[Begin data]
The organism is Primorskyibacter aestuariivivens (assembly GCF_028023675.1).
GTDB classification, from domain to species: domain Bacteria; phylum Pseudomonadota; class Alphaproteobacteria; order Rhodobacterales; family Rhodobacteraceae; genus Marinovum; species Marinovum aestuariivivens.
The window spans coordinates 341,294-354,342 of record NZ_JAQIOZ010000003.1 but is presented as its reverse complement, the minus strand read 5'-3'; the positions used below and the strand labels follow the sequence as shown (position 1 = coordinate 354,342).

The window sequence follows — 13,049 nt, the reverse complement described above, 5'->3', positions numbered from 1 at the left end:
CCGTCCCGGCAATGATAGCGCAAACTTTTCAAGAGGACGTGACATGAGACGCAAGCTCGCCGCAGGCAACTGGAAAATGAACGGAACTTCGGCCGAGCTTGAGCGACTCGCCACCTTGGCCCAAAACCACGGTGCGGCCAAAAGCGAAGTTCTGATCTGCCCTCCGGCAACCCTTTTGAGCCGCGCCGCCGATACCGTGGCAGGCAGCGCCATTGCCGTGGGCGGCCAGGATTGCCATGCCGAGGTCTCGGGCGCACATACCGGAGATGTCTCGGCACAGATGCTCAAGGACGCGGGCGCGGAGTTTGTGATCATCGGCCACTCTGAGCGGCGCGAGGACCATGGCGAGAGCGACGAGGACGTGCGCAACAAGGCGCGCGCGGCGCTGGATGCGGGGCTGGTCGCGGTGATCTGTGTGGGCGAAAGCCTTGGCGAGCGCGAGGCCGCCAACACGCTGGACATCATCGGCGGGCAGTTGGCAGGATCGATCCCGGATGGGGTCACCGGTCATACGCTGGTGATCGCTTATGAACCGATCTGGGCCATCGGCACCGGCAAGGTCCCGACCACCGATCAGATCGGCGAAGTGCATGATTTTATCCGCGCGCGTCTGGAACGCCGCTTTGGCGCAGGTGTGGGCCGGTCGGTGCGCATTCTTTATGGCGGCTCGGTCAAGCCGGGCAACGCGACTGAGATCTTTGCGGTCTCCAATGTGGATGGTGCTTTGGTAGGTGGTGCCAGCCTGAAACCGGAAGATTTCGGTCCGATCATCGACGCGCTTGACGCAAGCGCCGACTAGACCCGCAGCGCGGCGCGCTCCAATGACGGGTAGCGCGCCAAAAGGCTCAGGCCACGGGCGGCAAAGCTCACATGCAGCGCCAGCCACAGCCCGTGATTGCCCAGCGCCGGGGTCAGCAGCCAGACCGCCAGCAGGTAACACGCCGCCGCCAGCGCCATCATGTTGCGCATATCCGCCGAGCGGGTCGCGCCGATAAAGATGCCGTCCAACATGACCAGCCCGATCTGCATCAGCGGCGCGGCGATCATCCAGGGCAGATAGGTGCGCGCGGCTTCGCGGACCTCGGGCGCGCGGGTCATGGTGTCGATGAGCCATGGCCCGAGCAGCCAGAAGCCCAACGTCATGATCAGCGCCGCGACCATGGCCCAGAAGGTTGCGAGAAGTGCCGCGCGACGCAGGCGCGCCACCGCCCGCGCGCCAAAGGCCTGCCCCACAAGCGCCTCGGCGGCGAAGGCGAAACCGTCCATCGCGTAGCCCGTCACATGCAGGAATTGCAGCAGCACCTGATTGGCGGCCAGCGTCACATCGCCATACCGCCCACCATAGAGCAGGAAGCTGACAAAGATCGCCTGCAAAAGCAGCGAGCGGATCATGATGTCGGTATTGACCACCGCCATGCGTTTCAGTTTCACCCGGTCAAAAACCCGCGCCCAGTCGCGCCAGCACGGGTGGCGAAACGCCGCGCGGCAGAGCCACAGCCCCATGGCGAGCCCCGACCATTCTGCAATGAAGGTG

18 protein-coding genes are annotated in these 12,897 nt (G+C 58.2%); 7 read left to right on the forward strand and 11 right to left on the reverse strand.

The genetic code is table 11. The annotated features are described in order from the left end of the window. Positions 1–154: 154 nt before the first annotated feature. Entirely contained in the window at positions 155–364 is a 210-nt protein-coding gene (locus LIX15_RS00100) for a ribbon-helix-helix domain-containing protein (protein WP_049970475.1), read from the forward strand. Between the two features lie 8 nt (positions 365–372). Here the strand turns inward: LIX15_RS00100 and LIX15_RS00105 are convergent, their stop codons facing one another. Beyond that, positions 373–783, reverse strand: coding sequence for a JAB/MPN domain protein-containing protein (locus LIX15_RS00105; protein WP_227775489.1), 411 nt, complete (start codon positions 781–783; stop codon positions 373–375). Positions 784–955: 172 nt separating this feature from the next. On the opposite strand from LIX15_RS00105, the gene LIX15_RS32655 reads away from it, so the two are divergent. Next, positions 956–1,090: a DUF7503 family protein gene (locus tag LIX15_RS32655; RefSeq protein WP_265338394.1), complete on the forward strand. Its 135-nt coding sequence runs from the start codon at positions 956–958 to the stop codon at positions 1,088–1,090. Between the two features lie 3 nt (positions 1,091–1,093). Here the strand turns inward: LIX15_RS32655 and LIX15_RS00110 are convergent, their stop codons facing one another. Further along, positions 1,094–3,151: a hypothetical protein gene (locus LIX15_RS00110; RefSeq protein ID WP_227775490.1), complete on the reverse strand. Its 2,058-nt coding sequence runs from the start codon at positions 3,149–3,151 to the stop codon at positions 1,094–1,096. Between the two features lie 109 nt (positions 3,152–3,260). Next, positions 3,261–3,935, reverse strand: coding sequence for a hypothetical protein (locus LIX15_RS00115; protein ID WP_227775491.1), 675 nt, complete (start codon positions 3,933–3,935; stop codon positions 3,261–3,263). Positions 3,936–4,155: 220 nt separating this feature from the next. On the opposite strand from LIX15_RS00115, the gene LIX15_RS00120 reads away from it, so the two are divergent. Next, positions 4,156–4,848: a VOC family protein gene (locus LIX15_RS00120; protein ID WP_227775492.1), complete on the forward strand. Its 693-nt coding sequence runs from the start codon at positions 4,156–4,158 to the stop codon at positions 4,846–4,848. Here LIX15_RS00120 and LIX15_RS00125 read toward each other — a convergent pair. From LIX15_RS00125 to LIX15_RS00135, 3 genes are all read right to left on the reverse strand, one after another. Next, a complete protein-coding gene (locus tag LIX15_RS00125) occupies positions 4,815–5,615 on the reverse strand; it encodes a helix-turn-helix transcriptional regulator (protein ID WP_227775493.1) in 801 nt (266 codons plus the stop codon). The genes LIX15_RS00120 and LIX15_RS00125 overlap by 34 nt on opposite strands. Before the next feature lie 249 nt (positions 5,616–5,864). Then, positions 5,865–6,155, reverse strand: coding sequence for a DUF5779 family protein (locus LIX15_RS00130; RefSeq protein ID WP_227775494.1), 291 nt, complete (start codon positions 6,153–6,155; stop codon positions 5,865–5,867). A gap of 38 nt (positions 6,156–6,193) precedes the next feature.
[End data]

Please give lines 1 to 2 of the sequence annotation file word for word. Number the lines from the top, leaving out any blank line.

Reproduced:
The organism is Primorskyibacter aestuariivivens (assembly GCF_028023675.1).
GTDB classification, from domain to species: domain Bacteria; phylum Pseudomonadota; class Alphaproteobacteria; order Rhodobacterales; family Rhodobacteraceae; genus Marinovum; species Marinovum aestuariivivens.